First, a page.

Facing Yourself May be The Hardest Thing You Do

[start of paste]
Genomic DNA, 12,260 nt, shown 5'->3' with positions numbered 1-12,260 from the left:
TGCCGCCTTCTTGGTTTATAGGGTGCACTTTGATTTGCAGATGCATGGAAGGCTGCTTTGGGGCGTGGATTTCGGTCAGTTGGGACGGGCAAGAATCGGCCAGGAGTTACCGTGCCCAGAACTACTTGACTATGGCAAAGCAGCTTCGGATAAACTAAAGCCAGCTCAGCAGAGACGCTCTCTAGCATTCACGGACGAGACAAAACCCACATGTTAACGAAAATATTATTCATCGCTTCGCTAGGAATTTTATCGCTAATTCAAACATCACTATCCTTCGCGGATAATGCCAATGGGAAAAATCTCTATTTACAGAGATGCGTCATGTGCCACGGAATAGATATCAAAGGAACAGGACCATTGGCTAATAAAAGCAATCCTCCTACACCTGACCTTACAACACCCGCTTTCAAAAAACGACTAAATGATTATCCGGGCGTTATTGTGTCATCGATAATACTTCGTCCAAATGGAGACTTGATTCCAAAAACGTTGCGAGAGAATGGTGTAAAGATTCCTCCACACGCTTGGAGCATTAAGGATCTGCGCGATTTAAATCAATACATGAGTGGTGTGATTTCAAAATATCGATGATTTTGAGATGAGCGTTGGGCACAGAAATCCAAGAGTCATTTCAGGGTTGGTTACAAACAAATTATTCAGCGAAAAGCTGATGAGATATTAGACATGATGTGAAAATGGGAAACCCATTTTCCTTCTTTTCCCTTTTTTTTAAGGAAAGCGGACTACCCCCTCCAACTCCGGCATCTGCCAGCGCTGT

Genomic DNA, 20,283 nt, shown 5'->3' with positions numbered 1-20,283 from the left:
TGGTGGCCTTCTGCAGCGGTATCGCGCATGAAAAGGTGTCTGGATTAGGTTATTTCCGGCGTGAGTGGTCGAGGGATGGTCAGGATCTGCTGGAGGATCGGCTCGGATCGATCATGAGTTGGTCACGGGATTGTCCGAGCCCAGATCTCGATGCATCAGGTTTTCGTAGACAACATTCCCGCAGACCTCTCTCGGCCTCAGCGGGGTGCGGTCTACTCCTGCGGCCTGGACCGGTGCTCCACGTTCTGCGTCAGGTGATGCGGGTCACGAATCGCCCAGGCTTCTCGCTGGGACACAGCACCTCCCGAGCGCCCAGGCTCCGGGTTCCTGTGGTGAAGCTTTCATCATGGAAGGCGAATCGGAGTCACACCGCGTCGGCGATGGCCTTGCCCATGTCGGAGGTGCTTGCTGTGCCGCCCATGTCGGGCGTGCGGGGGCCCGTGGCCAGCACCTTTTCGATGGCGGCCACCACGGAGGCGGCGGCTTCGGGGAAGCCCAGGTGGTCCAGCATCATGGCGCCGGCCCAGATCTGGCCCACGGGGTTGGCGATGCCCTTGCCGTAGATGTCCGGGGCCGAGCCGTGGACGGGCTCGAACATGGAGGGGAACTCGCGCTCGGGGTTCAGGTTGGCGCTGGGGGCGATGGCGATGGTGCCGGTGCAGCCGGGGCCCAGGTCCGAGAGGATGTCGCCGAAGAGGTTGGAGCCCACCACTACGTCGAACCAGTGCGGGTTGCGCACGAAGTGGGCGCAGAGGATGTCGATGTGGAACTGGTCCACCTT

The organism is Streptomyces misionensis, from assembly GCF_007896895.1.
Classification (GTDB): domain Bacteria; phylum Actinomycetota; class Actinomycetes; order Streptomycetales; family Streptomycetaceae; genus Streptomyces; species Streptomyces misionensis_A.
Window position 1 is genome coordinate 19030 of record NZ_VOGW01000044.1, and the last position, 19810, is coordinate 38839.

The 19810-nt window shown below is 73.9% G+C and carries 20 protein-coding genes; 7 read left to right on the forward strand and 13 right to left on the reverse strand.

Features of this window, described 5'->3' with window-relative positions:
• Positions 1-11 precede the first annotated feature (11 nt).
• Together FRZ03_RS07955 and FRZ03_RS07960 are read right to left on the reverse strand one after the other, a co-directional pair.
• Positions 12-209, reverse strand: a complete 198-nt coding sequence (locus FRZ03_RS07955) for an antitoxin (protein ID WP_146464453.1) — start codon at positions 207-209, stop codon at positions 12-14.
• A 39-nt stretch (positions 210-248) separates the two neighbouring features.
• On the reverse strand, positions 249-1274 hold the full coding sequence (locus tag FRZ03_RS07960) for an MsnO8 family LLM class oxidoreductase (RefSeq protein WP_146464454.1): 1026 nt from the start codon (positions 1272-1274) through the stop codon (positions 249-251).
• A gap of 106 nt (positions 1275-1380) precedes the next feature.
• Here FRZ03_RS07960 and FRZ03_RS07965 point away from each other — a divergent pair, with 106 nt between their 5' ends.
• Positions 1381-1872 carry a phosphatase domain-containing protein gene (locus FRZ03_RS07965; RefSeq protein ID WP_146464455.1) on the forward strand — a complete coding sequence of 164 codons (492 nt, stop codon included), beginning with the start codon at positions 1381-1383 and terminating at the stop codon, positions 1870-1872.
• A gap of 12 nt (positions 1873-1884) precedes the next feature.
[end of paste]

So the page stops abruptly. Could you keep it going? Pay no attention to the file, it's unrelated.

Why are we addicted to rushing, hurrying, and multi-tasking? Why are we all so busy and strangely - both boastful about it and resentful of it at the same time? In the corporate hustle, much of what I hear is the echo of victim validation – with water cooler conversations of missed time with families due to late night work or early morning commutes. Why do we honor ourselves with badges of business as validation for our meaningfulness in this world? I have an interesting idea: It’s paradoxically the same reason that the average American watches 4 hours of TV a day, which (if you are counting) is 13 years of life-not-lived. Why? Because, facing ourselves is often painful. Sitting alone with nothing but our thoughts is scary. The agonizing fear of space, of quiet, of boredom is startling agonizing for most people. In these moments, these tiny spaces of solitude, there is the realization that “this is it.” “This” – insert any activity or circumstance or place you are in - IS life. This realization is annihilating … and breathtaking at the same time. All at once is the feeling of “Holy Cow, THIS is it? Is THIS really it?” --- and the ultimate fear that you’ve wasted it somehow. Your chance passed you up. You missed the boat. And, at the same time, there is also this perfect serenity back of THAT thought that suggests, “Yes. This is it. It’s not grand. I’m not on stage, under lights, or in a Limo. I’m just here, in this little house, doing dishes. This is all “IT” is, and it’s rather simple.” This latter part is what we run from. We’re scared of that conclusion. But, by running from this conclusion, we’re denying ourselves peace. We run from the big questions that bring about the fear that we didn’t live it right, like “Why are we here? What is my purpose? Am I on point? Am I true to myself.” We run from these questions, because we’re afraid the answer is “No” and in the process of running, we confirm the answer. We don’t live our life. We run from it. We never answer “Yes” to that question. Consider this: In a series of experiments conducted by Timothy Wilson (University of Virginia), he found that almost all of participants found it very unpleasant to simply be in a room with just their thoughts for company. Further, if people were left in the room with a device in which they could voluntarily SHOCK themselves, 67% of men and 25% of women chose to VOLUNTARILY shock themselves, rather than sit silently and think. Why? Because thinking is that painful. We’re scared of our thoughts, because when we have enough time, the big questions always come. So, we hurry. We multitask. We check our iPhones in silent moments. We Facebook. We watch TV. But, if we can step into the space, just as it is, accepting it just as it is, there is something far beyond boredom that we meet. In the space of now-mindedness we can see ourselves fully, naked in vulnerability and rife with insecurities. We can see ourselves and our judgments and failures and “not-lived-up-to” expectations. And, we can also see that we’re just like everybody else in this shared experience of human-ness. We’re all in the same boat. As Saul would say, we’re never ALONE, because we’re ALL-ONE. Instead, what if…. WHAT IF you stood boldly and faced your silence, standing firm in the seat of your own self judgment, affirming that – yes, you’re flawed, but also perfect. What if you said, Yes! Yes, this is life. I’m here, now, living and breathing and seeing and THIS is it. The paradox of living is that this really is “It.” But, by landing in this conclusion, there is a PEACE that reveals the beauty of it all. By landing in this conclusion, there is a serenity that silently creeps in, folding the tiny cracks in reality and showing you a secret version of what everybody else was seeing – the Director’s cut to the movie. Here, in accepting what is, you’ll find what you’ve been running from and searching for your whole life. This is Moksha. This is the moment of “knowing” that is Freedom. Namaste, Ryan Dr. Ryan Pride is the co-owner of the Moksha Institute, along with his soul mate and life partner, Sheila Fazio. Together, they are teaching the world’s corporations to wake up, to connect authentically, and to lead consciously. We can change the world by changing how we work together. Om, Shanti! Jai Moksha.

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